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Successful technology is invisible

Robots like Roomba are becoming part of the home environment and we are paying less and less attention to them. Several more will become usual inhabitants of our homes marking the real advent of robotics in our life. Image Credit: IEEE Spectrum

Long time ago, back in 1995, Steve Jobs in an interview stated that “great technology is invisible“.

Indeed, whilst advanced technology in its first step is indistinguishable from magic, and as such it draws “wows” and attention, as it matures and becomes widespread it is no longer noticed.

Today we are at the edge of this transformation from what robots are concerned. Actually robots are becoming so widespread that talking of “robots” as if they were a single category may be misleading. There are already robots that have disappeared from our perception, think about subway trains that in many cities are fully automatic and we no longer see them as “special”.

Autonomous vehicles are still unusual and as such they attract our attention, wows and concern. Still quite a lot of work is going on and I would expect that by the third decade of this century they will disappear from our perception. In several places universities have started courses specifically focusing on autonomous vehicles.  In Trento, EIT Digital in collaboration with CRF, Engineering, FBK and TIM  has opened positions for Industrial Doctorates at the University of Trento in this area and in the one -related- of Smart Cities.

In a recent interview, published on Spectrum, Joe Jones, the inventor of Roomba, points out that robots in the home are on the same path as computers. If you ask a person how many computers he has/uses the likely answer would be 2-3: a laptop, a tablet. May be some would recognise the smartphone as a computer. But it is unlikely that a person would include the microwave, the washing machine, the anti-theft device, the lift, the car….and yet all of them are being used daily and have a computer (or more than one).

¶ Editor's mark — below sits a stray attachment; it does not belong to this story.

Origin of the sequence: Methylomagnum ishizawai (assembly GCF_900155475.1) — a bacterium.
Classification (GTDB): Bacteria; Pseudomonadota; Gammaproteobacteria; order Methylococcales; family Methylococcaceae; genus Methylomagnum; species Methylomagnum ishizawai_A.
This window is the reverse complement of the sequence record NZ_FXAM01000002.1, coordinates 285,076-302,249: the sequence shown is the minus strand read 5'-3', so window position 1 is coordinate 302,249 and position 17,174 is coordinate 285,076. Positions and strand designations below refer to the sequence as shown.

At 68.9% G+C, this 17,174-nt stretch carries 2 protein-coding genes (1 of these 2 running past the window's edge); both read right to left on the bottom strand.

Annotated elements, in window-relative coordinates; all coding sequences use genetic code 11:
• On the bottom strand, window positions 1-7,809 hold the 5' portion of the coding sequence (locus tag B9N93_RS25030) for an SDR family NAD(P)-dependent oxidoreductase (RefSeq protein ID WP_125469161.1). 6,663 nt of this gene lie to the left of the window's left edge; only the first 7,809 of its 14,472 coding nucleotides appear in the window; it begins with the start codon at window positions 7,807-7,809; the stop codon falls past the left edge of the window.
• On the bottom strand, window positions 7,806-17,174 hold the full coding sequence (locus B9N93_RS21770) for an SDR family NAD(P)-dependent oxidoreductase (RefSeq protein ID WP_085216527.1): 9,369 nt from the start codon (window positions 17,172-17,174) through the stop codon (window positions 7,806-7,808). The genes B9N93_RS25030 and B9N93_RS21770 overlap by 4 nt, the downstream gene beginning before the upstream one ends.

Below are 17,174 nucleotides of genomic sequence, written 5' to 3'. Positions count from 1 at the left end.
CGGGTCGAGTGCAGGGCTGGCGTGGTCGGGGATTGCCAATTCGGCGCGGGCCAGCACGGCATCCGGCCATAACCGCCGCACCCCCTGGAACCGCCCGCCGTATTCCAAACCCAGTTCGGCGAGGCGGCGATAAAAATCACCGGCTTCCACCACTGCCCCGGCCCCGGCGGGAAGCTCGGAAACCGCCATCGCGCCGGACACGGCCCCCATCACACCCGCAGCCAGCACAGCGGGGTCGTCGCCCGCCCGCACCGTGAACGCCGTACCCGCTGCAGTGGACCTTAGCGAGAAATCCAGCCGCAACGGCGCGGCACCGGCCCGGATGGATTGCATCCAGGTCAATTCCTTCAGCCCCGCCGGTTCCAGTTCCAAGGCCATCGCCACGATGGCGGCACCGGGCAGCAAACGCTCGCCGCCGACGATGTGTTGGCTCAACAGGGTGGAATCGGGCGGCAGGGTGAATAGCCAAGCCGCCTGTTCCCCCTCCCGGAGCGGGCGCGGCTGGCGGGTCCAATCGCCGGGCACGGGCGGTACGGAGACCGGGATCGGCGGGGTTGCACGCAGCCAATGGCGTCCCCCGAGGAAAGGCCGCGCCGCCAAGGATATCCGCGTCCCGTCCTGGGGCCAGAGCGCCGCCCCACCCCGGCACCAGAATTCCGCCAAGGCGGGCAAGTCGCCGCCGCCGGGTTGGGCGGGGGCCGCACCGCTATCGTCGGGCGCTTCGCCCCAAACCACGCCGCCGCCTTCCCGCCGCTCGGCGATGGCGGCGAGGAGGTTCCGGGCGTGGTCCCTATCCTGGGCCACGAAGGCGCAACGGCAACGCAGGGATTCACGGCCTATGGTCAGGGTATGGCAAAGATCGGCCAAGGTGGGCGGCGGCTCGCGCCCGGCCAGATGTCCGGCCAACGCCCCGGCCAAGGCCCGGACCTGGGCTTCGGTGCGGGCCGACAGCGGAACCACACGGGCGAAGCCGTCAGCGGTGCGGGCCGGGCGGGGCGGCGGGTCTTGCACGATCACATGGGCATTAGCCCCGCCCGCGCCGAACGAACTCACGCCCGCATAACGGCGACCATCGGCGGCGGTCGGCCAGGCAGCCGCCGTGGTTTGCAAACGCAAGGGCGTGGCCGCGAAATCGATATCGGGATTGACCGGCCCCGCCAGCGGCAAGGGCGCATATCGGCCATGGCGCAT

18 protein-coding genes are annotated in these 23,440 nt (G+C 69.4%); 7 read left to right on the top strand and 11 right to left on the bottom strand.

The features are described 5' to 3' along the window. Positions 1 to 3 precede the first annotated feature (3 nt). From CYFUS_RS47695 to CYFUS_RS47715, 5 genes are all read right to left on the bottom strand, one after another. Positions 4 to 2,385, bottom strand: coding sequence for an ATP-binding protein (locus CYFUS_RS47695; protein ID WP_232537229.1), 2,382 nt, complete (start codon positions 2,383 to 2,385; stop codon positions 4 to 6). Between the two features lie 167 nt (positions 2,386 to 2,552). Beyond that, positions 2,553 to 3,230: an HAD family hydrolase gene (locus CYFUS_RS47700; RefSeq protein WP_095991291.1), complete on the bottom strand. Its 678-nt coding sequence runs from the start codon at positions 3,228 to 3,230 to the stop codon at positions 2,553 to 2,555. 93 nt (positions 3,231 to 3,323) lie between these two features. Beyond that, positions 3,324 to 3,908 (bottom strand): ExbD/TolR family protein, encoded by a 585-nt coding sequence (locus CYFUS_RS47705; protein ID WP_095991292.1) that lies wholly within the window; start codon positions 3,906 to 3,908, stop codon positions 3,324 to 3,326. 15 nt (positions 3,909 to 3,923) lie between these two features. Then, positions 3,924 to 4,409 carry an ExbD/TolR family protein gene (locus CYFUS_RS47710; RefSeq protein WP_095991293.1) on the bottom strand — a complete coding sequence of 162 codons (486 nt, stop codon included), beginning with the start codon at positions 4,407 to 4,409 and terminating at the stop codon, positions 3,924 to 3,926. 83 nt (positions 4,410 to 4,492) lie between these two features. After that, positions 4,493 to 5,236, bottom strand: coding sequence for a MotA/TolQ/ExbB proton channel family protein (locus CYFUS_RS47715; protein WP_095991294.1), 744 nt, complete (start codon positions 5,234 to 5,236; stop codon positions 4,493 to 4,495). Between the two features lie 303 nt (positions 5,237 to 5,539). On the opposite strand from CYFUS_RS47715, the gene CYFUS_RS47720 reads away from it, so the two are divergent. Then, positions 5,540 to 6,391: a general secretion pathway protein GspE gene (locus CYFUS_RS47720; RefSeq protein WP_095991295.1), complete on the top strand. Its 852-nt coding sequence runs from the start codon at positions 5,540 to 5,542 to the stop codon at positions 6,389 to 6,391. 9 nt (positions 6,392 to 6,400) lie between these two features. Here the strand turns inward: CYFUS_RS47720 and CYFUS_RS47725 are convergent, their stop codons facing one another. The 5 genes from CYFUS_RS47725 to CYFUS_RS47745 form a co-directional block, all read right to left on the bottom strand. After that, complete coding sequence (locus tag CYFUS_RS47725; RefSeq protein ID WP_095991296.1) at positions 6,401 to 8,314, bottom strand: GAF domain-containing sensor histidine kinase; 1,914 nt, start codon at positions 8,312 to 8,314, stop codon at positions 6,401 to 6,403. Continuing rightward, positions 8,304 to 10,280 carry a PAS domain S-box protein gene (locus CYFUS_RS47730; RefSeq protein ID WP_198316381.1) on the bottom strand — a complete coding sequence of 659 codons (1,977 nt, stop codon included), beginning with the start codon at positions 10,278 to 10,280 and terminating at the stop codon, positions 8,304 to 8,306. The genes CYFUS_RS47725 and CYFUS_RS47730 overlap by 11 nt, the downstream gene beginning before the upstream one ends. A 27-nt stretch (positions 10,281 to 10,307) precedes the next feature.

Interestingly, Joe is pointing out that although people may be interested in robots as a novelty, once the novelty effect wears out, the only thing that matters is the utility. In general people like to have a clean floor, they do not like a robot. They are interested in the effect produced by a robot, not by the robot itself.  This is something that robot designers need to take into account, in particular for home applications where the ideal robot is the one that works in the backstage, it is not perceived and does not come in the way.

Roomba, in a way, was designed to become inconspicuous, it can be instructed to clean once no one is at home, but you still need to service it to discard the dust it picked up.

Future home robots will have to become part of the home environment and interact in a symbiotic way with other home systems to really fade out of our perception. And that time is not too far away.

About Roberto Saracco

Roberto Saracco fell in love with technology and its implications long time ago. His background is in math and computer science. He's currently Head of the Industrial Doctoral School of EIT Digital, co-chair of the Symbiotic Autonomous Systems Initiative of IEEE-FDC. Until Aprile 2017 he led the EIT Digital Italian Node. Previously, up to December 2011 he was the Director of the Telecom Italia Future Centre in Venice, looking at the interplay of technology evolution, economics and society. At the turn of the century he led a World Bank-Infodev project to stimulate entrepreneurship in Latin America. He is a senior member of IEEE where he leads the Industry Advisory Board within the Future Directions Committee. He teaches a Master course on Technology Forecasting and Market impact at the University of Trento. He has published over 100 papers in journals and magazines and 14 books. He writes a daily blog,  http://sites.ieee.org/futuredirections/category/blog/, with commentary on innovation in various technology and market areas.

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